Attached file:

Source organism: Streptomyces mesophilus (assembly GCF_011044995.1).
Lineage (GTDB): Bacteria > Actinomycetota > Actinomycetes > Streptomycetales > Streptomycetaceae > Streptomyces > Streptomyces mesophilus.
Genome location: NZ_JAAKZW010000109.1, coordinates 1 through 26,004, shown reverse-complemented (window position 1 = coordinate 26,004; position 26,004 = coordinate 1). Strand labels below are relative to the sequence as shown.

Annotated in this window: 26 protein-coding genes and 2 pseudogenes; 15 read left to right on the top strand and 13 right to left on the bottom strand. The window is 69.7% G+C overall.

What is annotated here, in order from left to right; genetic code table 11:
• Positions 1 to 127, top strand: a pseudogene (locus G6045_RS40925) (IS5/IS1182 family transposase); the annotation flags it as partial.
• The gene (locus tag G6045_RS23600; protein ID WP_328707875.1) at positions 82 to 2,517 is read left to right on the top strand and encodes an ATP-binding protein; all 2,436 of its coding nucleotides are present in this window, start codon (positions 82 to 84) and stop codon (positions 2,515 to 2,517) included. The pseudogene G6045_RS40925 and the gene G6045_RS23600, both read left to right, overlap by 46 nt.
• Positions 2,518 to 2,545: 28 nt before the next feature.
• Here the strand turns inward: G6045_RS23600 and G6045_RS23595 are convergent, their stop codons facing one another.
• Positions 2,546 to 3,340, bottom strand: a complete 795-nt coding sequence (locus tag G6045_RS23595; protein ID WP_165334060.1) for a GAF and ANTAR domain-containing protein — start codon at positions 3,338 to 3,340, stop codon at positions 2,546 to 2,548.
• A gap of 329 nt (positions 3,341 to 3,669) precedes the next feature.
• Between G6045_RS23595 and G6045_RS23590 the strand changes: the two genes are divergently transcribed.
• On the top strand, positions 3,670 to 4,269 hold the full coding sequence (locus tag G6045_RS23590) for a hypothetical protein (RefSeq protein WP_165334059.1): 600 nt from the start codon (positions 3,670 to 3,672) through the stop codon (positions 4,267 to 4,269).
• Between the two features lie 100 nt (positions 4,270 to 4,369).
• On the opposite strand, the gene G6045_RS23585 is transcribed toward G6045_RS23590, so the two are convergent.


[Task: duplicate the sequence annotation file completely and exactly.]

Source organism: Streptomyces mesophilus (assembly GCF_011044995.1).
Lineage (GTDB): Bacteria > Actinomycetota > Actinomycetes > Streptomycetales > Streptomycetaceae > Streptomyces > Streptomyces mesophilus.
Genome location: NZ_JAAKZW010000109.1, coordinates 1 through 26,004, shown reverse-complemented (window position 1 = coordinate 26,004; position 26,004 = coordinate 1). Strand labels below are relative to the sequence as shown.

Annotated in this window: 26 protein-coding genes and 2 pseudogenes; 15 read left to right on the top strand and 13 right to left on the bottom strand. The window is 69.7% G+C overall.

What is annotated here, in order from left to right; genetic code table 11:
• Positions 1 to 127, top strand: a pseudogene (locus G6045_RS40925) (IS5/IS1182 family transposase); the annotation flags it as partial.
• The gene (locus tag G6045_RS23600; protein ID WP_328707875.1) at positions 82 to 2,517 is read left to right on the top strand and encodes an ATP-binding protein; all 2,436 of its coding nucleotides are present in this window, start codon (positions 82 to 84) and stop codon (positions 2,515 to 2,517) included. The pseudogene G6045_RS40925 and the gene G6045_RS23600, both read left to right, overlap by 46 nt.
• Positions 2,518 to 2,545: 28 nt before the next feature.
• Here the strand turns inward: G6045_RS23600 and G6045_RS23595 are convergent, their stop codons facing one another.
• Positions 2,546 to 3,340, bottom strand: a complete 795-nt coding sequence (locus tag G6045_RS23595; protein ID WP_165334060.1) for a GAF and ANTAR domain-containing protein — start codon at positions 3,338 to 3,340, stop codon at positions 2,546 to 2,548.
• A gap of 329 nt (positions 3,341 to 3,669) precedes the next feature.
• Between G6045_RS23595 and G6045_RS23590 the strand changes: the two genes are divergently transcribed.
• On the top strand, positions 3,670 to 4,269 hold the full coding sequence (locus tag G6045_RS23590) for a hypothetical protein (RefSeq protein WP_165334059.1): 600 nt from the start codon (positions 3,670 to 3,672) through the stop codon (positions 4,267 to 4,269).
• Between the two features lie 100 nt (positions 4,270 to 4,369).
• On the opposite strand, the gene G6045_RS23585 is transcribed toward G6045_RS23590, so the two are convergent.